Multigrain No-Knead Bread

Week Thirty-Nine: No-Knead Bread Week

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The next logical variation on this week’s theme is to see how this bread reacts to some additions.  I fully understand I’m not blazing any new territory here; but it’s something I’ve never tried for myself before.  Exciting!

The simplest addition you can make to any bread is to add different grains and seeds to the dough, so that’s the route I’m taking today.  This version remains a fairly light multigrain bread, mostly composed of white bread flour, but there’s a decent amount of whole wheat flour, with a handful of rye thrown in for complexity.  For me, though, the interesting part comes from the other additions, which can be whatever combination of grains or seeds you like best, or happen to have lying around.  Here, I’ve used a mixture of yellow millet, to pop between your teeth, hearty steel-cut oats (old-fashioned rolled oats would do just as well, but I prefer the more rustic texture of steel-cut), ground flaxseed for a nutty flavor throughout, and poppy seeds, with their sultry, dusky purple flavor.

To add some tang, there’s a touch of plain yogurt in the dough, which, like the use of white vinegar, helps replicate the acidic notes of a real wild-yeast sourdough.  Yogurt, being a dairy product, does help soften the crumb a little, though the effect here is slight.  More noticeable is the quite welcome sour flavor it lends, which is lovely in conjunction with the hint of rye flour.

The overall taste is nicely balanced between the pleasant coarseness of whole grains and the softness of a typical white bread, punctuated with the complementing flavors of poppy, flax, and oat.  The crust is perhaps thinner than the original no-knead bread, but not greatly.  A bite lands on your tongue with none of the dryness that plagues so many multigrain breads, leaving an almost creamy sweetness instead.  Though it wasn’t the tallest riser, that’s to be expected from such heavy additions as grains and seeds; it absolutely had a more open crumb than many other multigrain breads I’ve made.

Yes, this is one of the more successful no-knead variations I’ve yet seen, one that was well thought out in inception and actually follows through in execution.  Here, the no-knead method really shines, not interfering with the potential success of well-proportioned ingredients (and vice-versa), doing just what the method is intended to do: create a great loaf of bread with the minimum possible effort.  Thanks much to Breadtopia for the original recipe!

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yes, these pictures are all starting to look the same; I decided it'd be easiest to compare the different loaves this way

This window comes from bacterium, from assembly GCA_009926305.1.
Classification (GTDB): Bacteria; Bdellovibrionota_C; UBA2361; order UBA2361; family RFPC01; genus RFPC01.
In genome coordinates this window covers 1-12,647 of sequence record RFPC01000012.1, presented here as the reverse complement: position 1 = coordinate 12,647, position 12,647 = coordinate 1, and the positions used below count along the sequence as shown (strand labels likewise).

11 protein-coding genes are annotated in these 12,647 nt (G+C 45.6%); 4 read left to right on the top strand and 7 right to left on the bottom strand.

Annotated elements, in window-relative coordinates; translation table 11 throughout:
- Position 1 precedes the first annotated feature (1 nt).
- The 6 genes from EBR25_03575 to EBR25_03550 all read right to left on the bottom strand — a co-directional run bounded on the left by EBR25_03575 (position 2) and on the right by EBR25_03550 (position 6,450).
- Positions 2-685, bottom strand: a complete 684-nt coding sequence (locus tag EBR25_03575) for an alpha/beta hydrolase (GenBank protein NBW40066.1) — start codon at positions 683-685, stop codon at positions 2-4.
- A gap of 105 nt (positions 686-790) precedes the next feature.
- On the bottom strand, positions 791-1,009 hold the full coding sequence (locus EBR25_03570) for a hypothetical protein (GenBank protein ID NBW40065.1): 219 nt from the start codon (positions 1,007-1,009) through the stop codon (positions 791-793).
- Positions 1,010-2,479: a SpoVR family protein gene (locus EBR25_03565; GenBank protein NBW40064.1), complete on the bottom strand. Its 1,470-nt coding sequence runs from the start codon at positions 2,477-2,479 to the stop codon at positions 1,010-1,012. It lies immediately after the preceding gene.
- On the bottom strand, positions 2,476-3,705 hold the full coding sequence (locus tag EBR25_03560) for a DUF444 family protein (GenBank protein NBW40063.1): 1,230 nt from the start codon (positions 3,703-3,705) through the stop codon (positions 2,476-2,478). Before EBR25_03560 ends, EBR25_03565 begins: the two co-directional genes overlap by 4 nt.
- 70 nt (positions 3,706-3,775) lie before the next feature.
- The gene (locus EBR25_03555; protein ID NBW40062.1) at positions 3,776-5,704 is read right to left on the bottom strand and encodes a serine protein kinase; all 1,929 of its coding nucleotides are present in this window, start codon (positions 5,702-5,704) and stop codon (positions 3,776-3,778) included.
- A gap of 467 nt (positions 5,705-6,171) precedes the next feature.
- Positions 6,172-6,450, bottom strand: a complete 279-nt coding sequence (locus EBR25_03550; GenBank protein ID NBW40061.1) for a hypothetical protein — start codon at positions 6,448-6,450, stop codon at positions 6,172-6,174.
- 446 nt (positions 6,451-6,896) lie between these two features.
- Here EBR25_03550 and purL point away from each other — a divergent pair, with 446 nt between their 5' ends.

Multigrain No-Knead Bread
Adapted from Breadtopia
Makes 1 round loaf

12 ounces (2½ cups) unbleached bread flour, plus extra for dusting
3 ounces (2/3 cup) whole wheat flour
1 ounce (1/4 cup) rye flour
2 tablespoons ground flaxseed
2 tablespoons millet
1 tablespoon steel-cut oats
2 teaspoons poppy seeds
1½ teaspoons salt
1/4 teaspoon instant yeast
1½ cups water
2 tablespoons plain yogurt

1.  In a large bowl, whisk together the flours, flaxseed, millet, oats, poppy seeds, salt, and yeast.  Add the water and yogurt, and stir until blended; the dough will be shaggy and sticky.  Cover tightly with plastic wrap, and let dough sit at room temperature for at least 12 and up to 24 hours (but preferably about 18).

2.  The dough is ready when its surface is dotted with bubbles.  Line a 10 inch skillet or any wide, shallow bowl with a large square of parchment paper.  Turn the dough out onto a well-floured work surface; sprinkle it with a little more flour and fold it over on itself a few times, until it forms a roughly round shape.  A bench scraper helps greatly with this step.

3.  Transfer the dough to the parchment-lined skillet, and dust heavily with additional flour (or wheat bran, if you like).  Cover loosely with plastic wrap and let rise until doubled in size, about 2 hours.  When it is ready, the dough will not readily spring back when poked gently with a fingertip.

4.  At least 30 minutes before baking, preheat the oven to 500º F.  Put a 6- to 8-quart heavy covered pot (see note 1 below) in oven as it heats, on a rack set to the lowest position.  When the dough is ready, carefully remove the pot from the oven.  Transfer the dough to the pot by lifting the parchment by the edges, and carefully and quickly lowering the dough into the pot.  Shake the pan once or twice if dough is unevenly distributed, but don’t worry about it too much; it will straighten out as it bakes.

5.  Cover the pot with the lid, and bake at 500º F for 30 minutes.  Reduce the temperature to 425º F, remove the lid, and bake uncovered for an additional 15 to 30 minutes, or until the loaf is well-browned.  An instant-read thermometer should register around 205º to 210º F when fully baked.  Transfer to a wire rack to cool thoroughly, discarding the parchment.

Notes:
1.  Any heavy covered pot will do, be it cast iron, enamel, Pyrex, stainless steel, or ceramic.  As long as it’s oven-safe, it seems anything will do the trick.  If your chosen vessel has no lid, or if you’re concerned about the oven-safety of it, simply use aluminum foil instead, pressing it tightly (and carefully) around the preheated pot.

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